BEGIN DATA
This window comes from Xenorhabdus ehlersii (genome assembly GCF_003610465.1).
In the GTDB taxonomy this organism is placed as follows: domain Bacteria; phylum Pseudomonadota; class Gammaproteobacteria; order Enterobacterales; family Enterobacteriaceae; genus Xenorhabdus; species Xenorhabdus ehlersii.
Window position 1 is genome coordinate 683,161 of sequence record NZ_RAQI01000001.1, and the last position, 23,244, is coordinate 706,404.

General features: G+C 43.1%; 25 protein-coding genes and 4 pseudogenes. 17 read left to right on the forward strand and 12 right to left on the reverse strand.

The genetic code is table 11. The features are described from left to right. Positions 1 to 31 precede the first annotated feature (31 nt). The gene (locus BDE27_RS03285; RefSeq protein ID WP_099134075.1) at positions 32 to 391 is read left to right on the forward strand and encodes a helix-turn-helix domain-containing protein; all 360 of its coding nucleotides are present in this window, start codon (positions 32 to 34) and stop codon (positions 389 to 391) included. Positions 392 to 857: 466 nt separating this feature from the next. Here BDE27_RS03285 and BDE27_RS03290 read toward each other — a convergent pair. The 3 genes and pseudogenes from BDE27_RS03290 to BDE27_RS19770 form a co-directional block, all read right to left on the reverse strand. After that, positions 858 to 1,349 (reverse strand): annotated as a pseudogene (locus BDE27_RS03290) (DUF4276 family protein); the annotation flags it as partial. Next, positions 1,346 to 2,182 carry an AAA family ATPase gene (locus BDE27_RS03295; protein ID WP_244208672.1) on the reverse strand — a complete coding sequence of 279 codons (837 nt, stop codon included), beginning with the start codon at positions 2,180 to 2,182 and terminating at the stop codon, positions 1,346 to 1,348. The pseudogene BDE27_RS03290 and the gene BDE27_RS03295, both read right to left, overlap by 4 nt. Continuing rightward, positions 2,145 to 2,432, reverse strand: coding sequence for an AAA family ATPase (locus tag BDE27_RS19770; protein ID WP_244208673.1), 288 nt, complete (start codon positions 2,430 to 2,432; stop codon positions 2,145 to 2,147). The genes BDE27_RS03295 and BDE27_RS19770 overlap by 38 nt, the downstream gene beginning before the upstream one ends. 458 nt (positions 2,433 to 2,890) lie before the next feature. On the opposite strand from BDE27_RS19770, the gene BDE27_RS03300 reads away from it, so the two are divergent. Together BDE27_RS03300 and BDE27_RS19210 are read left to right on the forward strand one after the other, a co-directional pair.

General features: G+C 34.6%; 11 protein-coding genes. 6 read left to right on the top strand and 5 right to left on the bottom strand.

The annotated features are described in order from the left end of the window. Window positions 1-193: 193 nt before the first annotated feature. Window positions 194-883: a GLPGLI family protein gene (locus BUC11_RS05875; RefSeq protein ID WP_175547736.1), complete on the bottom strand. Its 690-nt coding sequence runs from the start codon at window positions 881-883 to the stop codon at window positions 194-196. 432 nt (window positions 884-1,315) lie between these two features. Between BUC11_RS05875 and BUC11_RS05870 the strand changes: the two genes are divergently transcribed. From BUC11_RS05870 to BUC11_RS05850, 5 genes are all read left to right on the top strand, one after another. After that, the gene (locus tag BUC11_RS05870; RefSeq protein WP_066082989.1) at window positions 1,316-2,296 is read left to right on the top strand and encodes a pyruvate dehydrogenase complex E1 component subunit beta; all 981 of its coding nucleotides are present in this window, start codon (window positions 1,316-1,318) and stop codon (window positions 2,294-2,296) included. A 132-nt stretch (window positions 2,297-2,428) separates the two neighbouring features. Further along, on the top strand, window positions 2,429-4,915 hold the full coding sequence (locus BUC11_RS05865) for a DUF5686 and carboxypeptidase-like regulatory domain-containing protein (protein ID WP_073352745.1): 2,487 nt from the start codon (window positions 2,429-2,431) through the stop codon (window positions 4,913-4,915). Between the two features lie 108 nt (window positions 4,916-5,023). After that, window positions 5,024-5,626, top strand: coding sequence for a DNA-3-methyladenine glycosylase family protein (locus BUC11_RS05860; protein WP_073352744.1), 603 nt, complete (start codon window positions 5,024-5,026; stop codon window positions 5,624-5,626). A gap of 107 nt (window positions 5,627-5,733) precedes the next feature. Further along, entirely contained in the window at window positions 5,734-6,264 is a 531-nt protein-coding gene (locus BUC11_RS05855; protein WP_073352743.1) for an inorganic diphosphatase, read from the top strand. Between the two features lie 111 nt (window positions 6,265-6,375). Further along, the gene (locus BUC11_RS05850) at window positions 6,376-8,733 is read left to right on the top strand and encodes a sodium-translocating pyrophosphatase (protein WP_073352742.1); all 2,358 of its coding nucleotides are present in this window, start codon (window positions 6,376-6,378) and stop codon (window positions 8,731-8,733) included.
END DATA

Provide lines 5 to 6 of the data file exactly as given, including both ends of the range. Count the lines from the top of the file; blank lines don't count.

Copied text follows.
The genetic code is table 11. The features are described from left to right. Positions 1 to 31 precede the first annotated feature (31 nt). The gene (locus BDE27_RS03285; RefSeq protein ID WP_099134075.1) at positions 32 to 391 is read left to right on the forward strand and encodes a helix-turn-helix domain-containing protein; all 360 of its coding nucleotides are present in this window, start codon (positions 32 to 34) and stop codon (positions 389 to 391) included. Positions 392 to 857: 466 nt separating this feature from the next. Here BDE27_RS03285 and BDE27_RS03290 read toward each other — a convergent pair. The 3 genes and pseudogenes from BDE27_RS03290 to BDE27_RS19770 form a co-directional block, all read right to left on the reverse strand. After that, positions 858 to 1,349 (reverse strand): annotated as a pseudogene (locus BDE27_RS03290) (DUF4276 family protein); the annotation flags it as partial. Next, positions 1,346 to 2,182 carry an AAA family ATPase gene (locus BDE27_RS03295; protein ID WP_244208672.1) on the reverse strand — a complete coding sequence of 279 codons (837 nt, stop codon included), beginning with the start codon at positions 2,180 to 2,182 and terminating at the stop codon, positions 1,346 to 1,348. The pseudogene BDE27_RS03290 and the gene BDE27_RS03295, both read right to left, overlap by 4 nt. Continuing rightward, positions 2,145 to 2,432, reverse strand: coding sequence for an AAA family ATPase (locus tag BDE27_RS19770; protein ID WP_244208673.1), 288 nt, complete (start codon positions 2,430 to 2,432; stop codon positions 2,145 to 2,147). The genes BDE27_RS03295 and BDE27_RS19770 overlap by 38 nt, the downstream gene beginning before the upstream one ends. 458 nt (positions 2,433 to 2,890) lie before the next feature. On the opposite strand from BDE27_RS19770, the gene BDE27_RS03300 reads away from it, so the two are divergent. Together BDE27_RS03300 and BDE27_RS19210 are read left to right on the forward strand one after the other, a co-directional pair.

General features: G+C 34.6%; 11 protein-coding genes. 6 read left to right on the top strand and 5 right to left on the bottom strand.